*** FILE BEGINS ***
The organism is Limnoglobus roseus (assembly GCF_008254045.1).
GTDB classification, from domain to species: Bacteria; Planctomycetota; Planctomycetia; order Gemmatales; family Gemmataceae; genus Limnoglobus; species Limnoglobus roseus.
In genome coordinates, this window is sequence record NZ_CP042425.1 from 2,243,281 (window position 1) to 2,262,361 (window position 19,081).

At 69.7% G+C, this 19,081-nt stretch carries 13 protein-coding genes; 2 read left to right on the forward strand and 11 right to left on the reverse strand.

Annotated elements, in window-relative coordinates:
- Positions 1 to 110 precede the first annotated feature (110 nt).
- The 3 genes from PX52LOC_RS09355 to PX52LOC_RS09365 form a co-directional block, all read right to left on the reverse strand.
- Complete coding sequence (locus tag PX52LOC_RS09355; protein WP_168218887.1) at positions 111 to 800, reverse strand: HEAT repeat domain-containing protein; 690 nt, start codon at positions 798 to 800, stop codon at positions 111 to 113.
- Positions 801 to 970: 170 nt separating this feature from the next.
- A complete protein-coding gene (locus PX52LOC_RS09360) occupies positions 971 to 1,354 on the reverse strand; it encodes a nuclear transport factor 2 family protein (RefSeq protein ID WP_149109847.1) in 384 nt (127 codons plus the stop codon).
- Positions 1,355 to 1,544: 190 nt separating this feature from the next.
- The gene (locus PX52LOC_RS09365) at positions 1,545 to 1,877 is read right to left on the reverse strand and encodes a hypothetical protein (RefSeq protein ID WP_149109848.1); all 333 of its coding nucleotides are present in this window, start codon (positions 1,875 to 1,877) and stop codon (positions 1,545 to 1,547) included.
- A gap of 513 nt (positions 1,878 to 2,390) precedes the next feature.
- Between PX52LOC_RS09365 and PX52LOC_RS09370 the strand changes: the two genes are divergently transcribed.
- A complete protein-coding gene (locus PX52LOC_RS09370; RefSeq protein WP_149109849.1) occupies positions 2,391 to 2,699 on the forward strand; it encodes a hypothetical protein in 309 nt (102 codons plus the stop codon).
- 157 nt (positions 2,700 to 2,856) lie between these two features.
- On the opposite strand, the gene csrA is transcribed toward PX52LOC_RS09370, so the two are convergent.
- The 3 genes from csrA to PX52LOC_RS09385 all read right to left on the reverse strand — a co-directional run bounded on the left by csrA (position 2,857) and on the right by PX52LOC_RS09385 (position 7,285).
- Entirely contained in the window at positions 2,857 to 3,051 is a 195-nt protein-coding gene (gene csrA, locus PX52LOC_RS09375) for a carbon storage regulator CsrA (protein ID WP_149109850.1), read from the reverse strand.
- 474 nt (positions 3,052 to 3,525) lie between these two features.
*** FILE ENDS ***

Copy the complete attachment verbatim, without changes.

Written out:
The organism is Limnoglobus roseus (assembly GCF_008254045.1).
GTDB classification, from domain to species: Bacteria; Planctomycetota; Planctomycetia; order Gemmatales; family Gemmataceae; genus Limnoglobus; species Limnoglobus roseus.
In genome coordinates, this window is sequence record NZ_CP042425.1 from 2,243,281 (window position 1) to 2,262,361 (window position 19,081).

At 69.7% G+C, this 19,081-nt stretch carries 13 protein-coding genes; 2 read left to right on the forward strand and 11 right to left on the reverse strand.

Annotated elements, in window-relative coordinates:
- Positions 1 to 110 precede the first annotated feature (110 nt).
- The 3 genes from PX52LOC_RS09355 to PX52LOC_RS09365 form a co-directional block, all read right to left on the reverse strand.
- Complete coding sequence (locus tag PX52LOC_RS09355; protein WP_168218887.1) at positions 111 to 800, reverse strand: HEAT repeat domain-containing protein; 690 nt, start codon at positions 798 to 800, stop codon at positions 111 to 113.
- Positions 801 to 970: 170 nt separating this feature from the next.
- A complete protein-coding gene (locus PX52LOC_RS09360) occupies positions 971 to 1,354 on the reverse strand; it encodes a nuclear transport factor 2 family protein (RefSeq protein ID WP_149109847.1) in 384 nt (127 codons plus the stop codon).
- Positions 1,355 to 1,544: 190 nt separating this feature from the next.
- The gene (locus PX52LOC_RS09365) at positions 1,545 to 1,877 is read right to left on the reverse strand and encodes a hypothetical protein (RefSeq protein ID WP_149109848.1); all 333 of its coding nucleotides are present in this window, start codon (positions 1,875 to 1,877) and stop codon (positions 1,545 to 1,547) included.
- A gap of 513 nt (positions 1,878 to 2,390) precedes the next feature.
- Between PX52LOC_RS09365 and PX52LOC_RS09370 the strand changes: the two genes are divergently transcribed.
- A complete protein-coding gene (locus PX52LOC_RS09370; RefSeq protein WP_149109849.1) occupies positions 2,391 to 2,699 on the forward strand; it encodes a hypothetical protein in 309 nt (102 codons plus the stop codon).
- 157 nt (positions 2,700 to 2,856) lie between these two features.
- On the opposite strand, the gene csrA is transcribed toward PX52LOC_RS09370, so the two are convergent.
- The 3 genes from csrA to PX52LOC_RS09385 all read right to left on the reverse strand — a co-directional run bounded on the left by csrA (position 2,857) and on the right by PX52LOC_RS09385 (position 7,285).
- Entirely contained in the window at positions 2,857 to 3,051 is a 195-nt protein-coding gene (gene csrA, locus PX52LOC_RS09375) for a carbon storage regulator CsrA (protein ID WP_149109850.1), read from the reverse strand.
- 474 nt (positions 3,052 to 3,525) lie between these two features.